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Barrel-Aged Cocktails Come to Town

By August 10, 2012Connecticut, Top News, New Products

More bars and restaurants making their own

by Lauren Daley

David Bouchard, bar manager at Max Fish

At Max Fish, a seafood restaurant in Glastonbury, you can get one helluva great Negroni. The secret? The cocktail has been aged for months in a used, white oak whiskey cask from Tuthilltown Distillery in New York. The three-gallon barrel, which once held Hudson Whiskey, breathes and oxidizes the spirits, mellowing the flavor of the cocktail and marrying the flavors. The spirits pull sugar, sap and flavor from the wood and the whiskey as they marinate.

Served on a serving dish in a tulip glass, with ice on the side, orange zest, and a stirrer, the drink looks hip and tastes “like a Negroni— rich and complex with a bitter finish— but like it’s found some sort of alternate medium in the barrel. Not to sound corny, but it’s more harmonious. It’s not three distinct spirits, but the sum of its parts,” said bar manager David Bouchard.
Bouchard’s not the first bartender to come up with barrel-aged cocktails, and they’re not the first to use Tuthilltown’s barrels, either. The idea of aging cocktails has been around forever in Europe— but it’s a recent trend this side of the pond. This is the story how it ended up in Connecticut.

Ask about barrel-aged cocktails and you’ll hear: “It all started with Jeffrey Morgenthaler.” Morgenthaler is a bartender and mixologist from Portland, Ore. with a widely-read blog about bartending that’s been gaining in popularity since 2004. In 2009, Morgenthaler went to London, where he noticed Brit barkeepers aging their own cocktails in glasses behind the bar.

When Morgenthaler came back, he took the idea and ran with it American style—using charred wood barrels that had been used to distill whiskey. The result was a mixed drink that didn’t taste mixed at all, but like a brand new spirit—the marriage of different ingredients, along with the sugars, smoke and flavors from the wood. In 2010, Morgenthaler blogged that he had “procured a small number of used whiskey casks from the Tuthilltown distillery and proceeded to fill them with a large batch of Negronis”—equal parts gin, Campari and sweet vermouth.

Hudson Barrels

After six weeks in the bourbon barrel, “our Negroni emerged a rare beauty. The sweet vermouth so slightly oxidized, the color paler and rosier than the original, the mid-palate softly mingled with whiskey, the finish long and lingering with oak tannins. We knew we were on to something unique and immediately made plans to take the cask aging program to the next level.” The drink tasted like a “soft blend of oak, wine, caramel and char” and sold out in a matter of days, Morgenthaler reported. Soon The New York Times and The Wall Street Journal wrote stories about Morgenthaler and his barrel-aged cocktails and the trend blew up: Bars and restaurants all over the U.S. began hunting for tiny whiskey barrels in which they could age their own cocktails.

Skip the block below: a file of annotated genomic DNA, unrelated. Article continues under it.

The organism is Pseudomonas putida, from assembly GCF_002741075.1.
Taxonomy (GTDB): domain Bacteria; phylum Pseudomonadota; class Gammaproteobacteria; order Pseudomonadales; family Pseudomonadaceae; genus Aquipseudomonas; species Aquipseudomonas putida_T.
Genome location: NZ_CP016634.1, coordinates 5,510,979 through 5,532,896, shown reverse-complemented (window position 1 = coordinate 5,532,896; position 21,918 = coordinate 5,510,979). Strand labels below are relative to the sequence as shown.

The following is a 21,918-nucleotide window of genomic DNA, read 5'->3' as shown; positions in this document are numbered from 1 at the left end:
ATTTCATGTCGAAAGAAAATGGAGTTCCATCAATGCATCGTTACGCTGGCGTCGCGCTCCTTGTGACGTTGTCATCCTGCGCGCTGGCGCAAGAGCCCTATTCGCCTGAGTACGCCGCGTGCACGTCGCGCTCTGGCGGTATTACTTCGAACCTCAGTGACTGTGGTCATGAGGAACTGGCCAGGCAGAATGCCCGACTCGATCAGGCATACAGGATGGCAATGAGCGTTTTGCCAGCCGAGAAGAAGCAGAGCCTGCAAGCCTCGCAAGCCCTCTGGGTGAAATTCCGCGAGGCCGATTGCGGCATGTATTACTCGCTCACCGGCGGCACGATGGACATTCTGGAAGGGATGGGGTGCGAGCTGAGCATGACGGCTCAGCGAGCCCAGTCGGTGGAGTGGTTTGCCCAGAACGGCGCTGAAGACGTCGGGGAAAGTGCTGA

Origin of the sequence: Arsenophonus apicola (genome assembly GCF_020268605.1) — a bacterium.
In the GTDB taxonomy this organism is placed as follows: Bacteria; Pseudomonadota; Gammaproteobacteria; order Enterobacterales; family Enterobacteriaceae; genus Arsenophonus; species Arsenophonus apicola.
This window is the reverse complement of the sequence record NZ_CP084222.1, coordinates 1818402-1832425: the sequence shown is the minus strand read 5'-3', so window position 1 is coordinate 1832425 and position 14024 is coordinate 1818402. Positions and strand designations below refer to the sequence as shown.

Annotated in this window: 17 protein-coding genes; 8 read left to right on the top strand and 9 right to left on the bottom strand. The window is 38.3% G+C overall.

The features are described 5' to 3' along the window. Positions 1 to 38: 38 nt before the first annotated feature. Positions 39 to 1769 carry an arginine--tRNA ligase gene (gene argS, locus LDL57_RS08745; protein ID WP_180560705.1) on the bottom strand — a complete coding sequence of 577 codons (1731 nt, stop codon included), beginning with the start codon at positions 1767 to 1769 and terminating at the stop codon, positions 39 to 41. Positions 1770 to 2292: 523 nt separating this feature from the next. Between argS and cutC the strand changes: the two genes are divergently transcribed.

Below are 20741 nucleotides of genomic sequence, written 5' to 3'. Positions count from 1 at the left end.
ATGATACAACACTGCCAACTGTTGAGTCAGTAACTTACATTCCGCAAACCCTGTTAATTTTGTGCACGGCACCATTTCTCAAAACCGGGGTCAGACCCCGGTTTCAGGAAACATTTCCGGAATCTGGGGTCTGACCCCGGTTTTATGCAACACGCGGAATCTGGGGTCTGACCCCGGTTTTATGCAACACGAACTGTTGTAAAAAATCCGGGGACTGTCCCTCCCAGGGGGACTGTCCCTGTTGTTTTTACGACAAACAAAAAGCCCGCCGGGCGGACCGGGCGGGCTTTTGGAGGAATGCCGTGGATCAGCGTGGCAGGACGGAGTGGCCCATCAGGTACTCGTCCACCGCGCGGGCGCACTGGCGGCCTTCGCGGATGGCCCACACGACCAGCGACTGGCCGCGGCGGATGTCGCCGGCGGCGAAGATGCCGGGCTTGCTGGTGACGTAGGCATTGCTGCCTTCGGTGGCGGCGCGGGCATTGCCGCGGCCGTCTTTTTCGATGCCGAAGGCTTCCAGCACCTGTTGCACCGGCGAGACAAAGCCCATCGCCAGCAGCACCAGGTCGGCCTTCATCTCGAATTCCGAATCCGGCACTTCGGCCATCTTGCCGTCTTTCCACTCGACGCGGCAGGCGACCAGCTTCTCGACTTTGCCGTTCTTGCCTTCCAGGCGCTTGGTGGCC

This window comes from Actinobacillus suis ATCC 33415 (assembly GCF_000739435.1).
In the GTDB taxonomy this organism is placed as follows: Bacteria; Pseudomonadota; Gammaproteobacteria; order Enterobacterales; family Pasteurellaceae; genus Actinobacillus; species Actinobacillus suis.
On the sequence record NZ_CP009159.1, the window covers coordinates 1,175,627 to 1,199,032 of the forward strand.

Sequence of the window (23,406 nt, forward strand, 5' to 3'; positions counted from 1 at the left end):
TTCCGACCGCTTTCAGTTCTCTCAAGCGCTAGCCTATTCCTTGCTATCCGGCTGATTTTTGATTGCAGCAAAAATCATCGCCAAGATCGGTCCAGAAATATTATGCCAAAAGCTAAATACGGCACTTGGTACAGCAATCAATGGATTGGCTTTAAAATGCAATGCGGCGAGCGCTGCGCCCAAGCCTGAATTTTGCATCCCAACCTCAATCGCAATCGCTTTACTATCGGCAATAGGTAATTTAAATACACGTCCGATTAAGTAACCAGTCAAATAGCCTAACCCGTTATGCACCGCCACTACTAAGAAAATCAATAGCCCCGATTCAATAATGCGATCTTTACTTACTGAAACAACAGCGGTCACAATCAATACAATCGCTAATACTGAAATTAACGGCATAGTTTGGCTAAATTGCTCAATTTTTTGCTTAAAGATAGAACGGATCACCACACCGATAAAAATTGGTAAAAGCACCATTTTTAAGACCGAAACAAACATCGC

Hudson Barrel Pour

Many of them wanted the exact barrels that Morgenthaler used, and contacted Tuthilltown Distillery, a small operation in upstate New York, that makes Hudson Whiskey. The law of what makes a bourbon a bourbon, is that it must be made in a virgin barrel. Once it’s used, distilleries try and sell the barrels to Scotland for whiskey or Mexico for tequila. But not many Scots want a three-gallon barrel, Erenzo said.
“Once Morgenthaler blogged about it, everyone wanted our barrels. We went from having trailers filled with used barrels that we couldn’t sell to having a waiting list at least three-months long,” said Gable Erenzo, Hudson Whiskey Ambassador.

Tuthilltown uses small barrels— 3 to 15-gallon barrels made of charred white oak that they buy from a tiny cooperage in Minnesota called Black Swan. The small size makes them extra desirable to an experimenting bartender who doesn’t want to waste $3,000 worth of alcohol. Erenzo said the guys at Tuthilltown have started making their own aged cocktails “just for fun. The flavors that come out of the barrel are just so rich— vanilla, maple, cinnamon, clove. Everyone just blown away when they taste it. I have a White Manhattan going now; I also did really cool Tequila. We did a Negroni that came out fantastic.”

Hudson Whiskey’s distributor is Brescome Barton in Connecticut. One day while dropping off a delivery, David Rudman mentioned the Hudson barrel trend to Bouchard, the bar manager at Max Fish, who immediately wanted to give it a go. “A lot of bars in Boston and New York City are aging cocktails, but Connecticut is a little behind,” Rudman said. “I mentioned it to (Bouchard) because I think Max Fish’s bar is the forefront of cool.”

“If you’re a real geek about spirits and cocktails, like I am, it really hits your curiously to think about what types of changes are going to happen to a cocktail when it sits in a barrel for six months,” Rudman said. “It picks up the flavor of the barrel. The bourbon casks have heavy char, and it picks up that smoky wood flavor… Normally, when you have a Negroni, you can taste each element—but a barrel-aged Negroni tastes like one brand new seamless spirit. You can’t tell where one spirit starts and one ends; it’s pretty cool.”

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